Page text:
Search This Blog

Monday, May 23, 2016

The Silver Age of Television and The Shows That Defined It

TV critic Alan Sepinwall wrote elegantly about The Golden Age of Television in his book The Revolution Was Televised. It’s a phenomenal read for any television junkie, and while it doesn’t explicitly detail The Golden Age (the book purposefully leaves out comedies), it’s a great overview of the era.

I would recommend reading the nuances and specifics about the era in Mr. Sepinwall’s book, but the basic tenants of the revolution were an increase in prestige programming (which in turn led to more serialized series) which also led to an increase in networks. At the very beginning you had the three basics, ABC, CBS, and NBC. Over time the number of networks grew. The Golden Age saw an expansion of networks and having those networks get into the original programming game. HBO started to produce great original television content which led other networks like FX, AMC, and Showtime to do the same. That in turn led to great dramas such as The Shield, Dexter, and the aforementioned Mad Men and Breaking Bad.

I know many people would argue that we are still in The Golden Era of Television. We still have amazing television programming and television has become more serialized over the procedural nature that it used to be for decades. The Golden Era has changed things in television and that change is moving at a rapid pace. Further, what we used to know as television has almost disappeared.

However, I am arguing that The Golden Age has led to The Silver Age that we are currently in. I do not believe we are in the Golden Age anymore. For starters, I think the quality of programming is inferior to that of The Golden Age. Since HBO aired Oz, The Sopranos, and Deadwood it has given us shows like Game of Thrones, Boardwalk Empire, and The Leftovers. I don’t mean to denigrate the latter shows; however, their quality compared to their predecessors just isn’t up to par and that’s indicative of the entire television landscape as a whole.

Additionally, the proliferation of shows and networks is different than it used to be. The Golden Age saw an increase in networks seen through the traditional television set. The Silver Age is seeing an increase in networks that could barely even be considered that. “Networks” like Netflix, Amazon, Hulu, and even Yahoo! for the briefest of moments are becoming more powerful and omnipresent in today’s landscape. This has drastically changed the amount of television shows being produced to what is now known as “Peak TV”.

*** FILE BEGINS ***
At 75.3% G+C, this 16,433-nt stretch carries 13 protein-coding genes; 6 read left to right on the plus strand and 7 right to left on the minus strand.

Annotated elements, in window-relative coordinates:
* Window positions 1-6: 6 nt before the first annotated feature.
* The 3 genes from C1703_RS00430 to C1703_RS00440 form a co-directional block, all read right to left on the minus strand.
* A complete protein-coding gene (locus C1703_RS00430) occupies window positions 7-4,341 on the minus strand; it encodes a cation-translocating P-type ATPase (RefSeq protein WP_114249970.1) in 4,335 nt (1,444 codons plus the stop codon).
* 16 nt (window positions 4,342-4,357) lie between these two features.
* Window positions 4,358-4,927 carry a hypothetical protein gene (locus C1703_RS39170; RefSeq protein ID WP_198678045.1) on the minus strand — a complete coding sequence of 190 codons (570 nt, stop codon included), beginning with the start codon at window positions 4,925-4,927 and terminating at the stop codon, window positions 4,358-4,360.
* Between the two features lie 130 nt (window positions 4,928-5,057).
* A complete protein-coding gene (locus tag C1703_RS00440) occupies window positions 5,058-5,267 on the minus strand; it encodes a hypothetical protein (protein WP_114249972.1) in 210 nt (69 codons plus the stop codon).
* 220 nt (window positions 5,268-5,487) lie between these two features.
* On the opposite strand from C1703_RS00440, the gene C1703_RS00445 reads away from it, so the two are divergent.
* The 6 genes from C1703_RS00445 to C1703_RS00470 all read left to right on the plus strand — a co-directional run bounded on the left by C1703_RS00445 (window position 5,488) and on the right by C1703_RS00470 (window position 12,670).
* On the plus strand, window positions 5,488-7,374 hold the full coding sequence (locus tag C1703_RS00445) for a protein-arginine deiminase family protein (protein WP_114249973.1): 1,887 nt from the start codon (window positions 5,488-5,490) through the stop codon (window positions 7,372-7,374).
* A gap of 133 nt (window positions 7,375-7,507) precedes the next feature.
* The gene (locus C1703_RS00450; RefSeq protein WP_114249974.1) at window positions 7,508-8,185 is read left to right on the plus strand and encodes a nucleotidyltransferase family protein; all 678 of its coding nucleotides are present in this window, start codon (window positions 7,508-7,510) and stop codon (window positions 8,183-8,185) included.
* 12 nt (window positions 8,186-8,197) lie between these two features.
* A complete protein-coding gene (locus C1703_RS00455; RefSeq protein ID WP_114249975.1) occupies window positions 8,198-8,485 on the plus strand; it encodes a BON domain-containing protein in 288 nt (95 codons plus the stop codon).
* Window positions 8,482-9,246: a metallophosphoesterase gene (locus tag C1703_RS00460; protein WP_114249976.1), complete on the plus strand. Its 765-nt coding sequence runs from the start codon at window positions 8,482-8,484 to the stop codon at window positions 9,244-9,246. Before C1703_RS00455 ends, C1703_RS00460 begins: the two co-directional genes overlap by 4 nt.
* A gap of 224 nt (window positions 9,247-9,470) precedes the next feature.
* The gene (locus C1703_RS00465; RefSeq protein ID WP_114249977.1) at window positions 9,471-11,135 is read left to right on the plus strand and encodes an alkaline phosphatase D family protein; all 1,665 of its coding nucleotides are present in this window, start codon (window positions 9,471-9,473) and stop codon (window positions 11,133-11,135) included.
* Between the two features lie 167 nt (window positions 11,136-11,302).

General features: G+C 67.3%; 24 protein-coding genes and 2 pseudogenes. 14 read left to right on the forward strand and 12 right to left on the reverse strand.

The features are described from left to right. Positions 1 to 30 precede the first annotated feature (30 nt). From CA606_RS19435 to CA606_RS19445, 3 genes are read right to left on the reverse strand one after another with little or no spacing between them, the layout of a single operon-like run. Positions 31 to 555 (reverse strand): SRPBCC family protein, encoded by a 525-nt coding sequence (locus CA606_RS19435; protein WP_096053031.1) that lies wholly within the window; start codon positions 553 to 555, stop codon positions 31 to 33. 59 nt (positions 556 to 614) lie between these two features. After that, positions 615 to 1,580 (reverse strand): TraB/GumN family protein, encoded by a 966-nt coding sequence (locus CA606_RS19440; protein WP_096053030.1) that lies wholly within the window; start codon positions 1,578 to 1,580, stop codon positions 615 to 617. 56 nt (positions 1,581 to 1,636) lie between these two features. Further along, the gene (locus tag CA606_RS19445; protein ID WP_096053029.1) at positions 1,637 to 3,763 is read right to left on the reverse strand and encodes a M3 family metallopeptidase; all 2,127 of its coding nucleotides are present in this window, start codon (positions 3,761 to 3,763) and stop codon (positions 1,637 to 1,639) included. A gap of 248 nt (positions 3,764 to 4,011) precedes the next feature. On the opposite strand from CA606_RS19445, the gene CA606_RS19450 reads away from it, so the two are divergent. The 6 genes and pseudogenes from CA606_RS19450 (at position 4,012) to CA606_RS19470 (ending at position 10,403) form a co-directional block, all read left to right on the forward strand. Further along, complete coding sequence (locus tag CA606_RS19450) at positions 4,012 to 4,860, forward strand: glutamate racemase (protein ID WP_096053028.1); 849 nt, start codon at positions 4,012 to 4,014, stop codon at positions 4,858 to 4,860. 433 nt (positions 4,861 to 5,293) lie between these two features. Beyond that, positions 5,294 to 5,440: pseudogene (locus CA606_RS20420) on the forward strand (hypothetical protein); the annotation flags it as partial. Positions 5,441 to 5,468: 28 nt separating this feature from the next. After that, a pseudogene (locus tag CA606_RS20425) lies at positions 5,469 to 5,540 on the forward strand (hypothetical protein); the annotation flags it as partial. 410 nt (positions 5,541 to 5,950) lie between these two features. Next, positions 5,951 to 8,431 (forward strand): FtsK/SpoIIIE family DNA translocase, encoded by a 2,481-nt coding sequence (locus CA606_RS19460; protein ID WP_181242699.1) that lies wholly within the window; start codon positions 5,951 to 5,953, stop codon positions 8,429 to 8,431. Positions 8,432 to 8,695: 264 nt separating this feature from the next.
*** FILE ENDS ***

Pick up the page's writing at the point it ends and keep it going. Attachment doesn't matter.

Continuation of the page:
There are certain shows that have helped define this new era of The Silver Age of Television. Here are those shows and how they relate and define the era as a whole.

Breaking Bad (AMC) (2008-2013)

Breaking Bad falls firmly into The Golden Age of Television and not the Silver Age because the greatest television show ever made has to be a part of the main revolution. However, I wanted to briefly bring it up as a precursor to The Silver Age. AMC’s western-noir was not the biggest hit when it first came out. While it was originally recognized by the Emmy’s, fans (including myself) did not initially come on board. Luckily, AMC stuck with the show and put past seasons to stream for free on Netflix. As the word-of-mouth for the show grew, more and more people started catching up on the show via Netflix. Breaking Bad helped usher in the term “binge-watching” as the masses started getting hooked on the show to catch up with it. The show’s creator Vince Gilligan credits the ultimate financial success of the show to Netflix. On Demand and streaming has existed before Breaking Bad, but the show helped show us that people would prefer to watch multiple episodes in a row in one sitting at their own schedule as opposed to waiting for it weekly.

Game of Thrones (HBO) (2011-current)

The official end of the Golden Age came when Breaking Bad (2013) and Mad Men (2015) ended; however, The Silver Age was well on its way by then. I would argue the official start of this new era of television came on April 11, 2011 when HBO premiered its big-budget fantasy epic Game of Thrones. While GoT was not the monster hit right out of the gate, it is now the only show on television that needs to be watched when it first airs. The show is both adored by fans and critics alike. It is one of the most popular shows on television, and it gets nominated and wins Emmy’s. As of the writing of this post, it is the reigning winner of the Best Dramatic Television Show Emmy.

The success of Game of Thrones comes from a grounded realism of the fantasy genre as well as its own sadistic take on fairy tales. Our storytelling culture leads us to believe that the heroes will win and that villains will get their comeuppance. Game of Thrones plays with these notions as it is more than willing to kill of those who are noble and just while the truly evil sit back and watch it all happen, only to be killed off in a worse manner; however long after their due. Characters like King Joffrey and Tywin Lannister are horrifically killed, but live far longer than heroes like Ned and Robb Stark. Those who are morally questionable like the three Lannister siblings, Jamie, Cersei, and Tyrion, get to live long and prosperous lives.

Game of Thrones is also influential in the sense that it showed what long-form storytelling looks like that isn’t fit for the movies. George R.R. Martin, who wrote the books that Game of Thrones is based upon, has said that he was approached to make his books into movies, but refused because he thought (probably correctly) that even a three-hour movie would bastardize his vision. A ten-hour television season on the other hand? That has proven to work our pretty well.

Helped Influence: Outlander, Vikings, Narcos, The Leftovers

House of Cards (Netflix) (2013-current)

I have had a long, long, long and complicated history with House of Cards. However, my personal taste for the show is irrelevant, because the show is the lynchpin that exploded the grenade of The Silver Age of Television. Before House of Cards, Netflix was mainly an excuse to stream movies and the occasional television show. After House of Cards, Netflix has basically become its own television network where you can also watch old movies.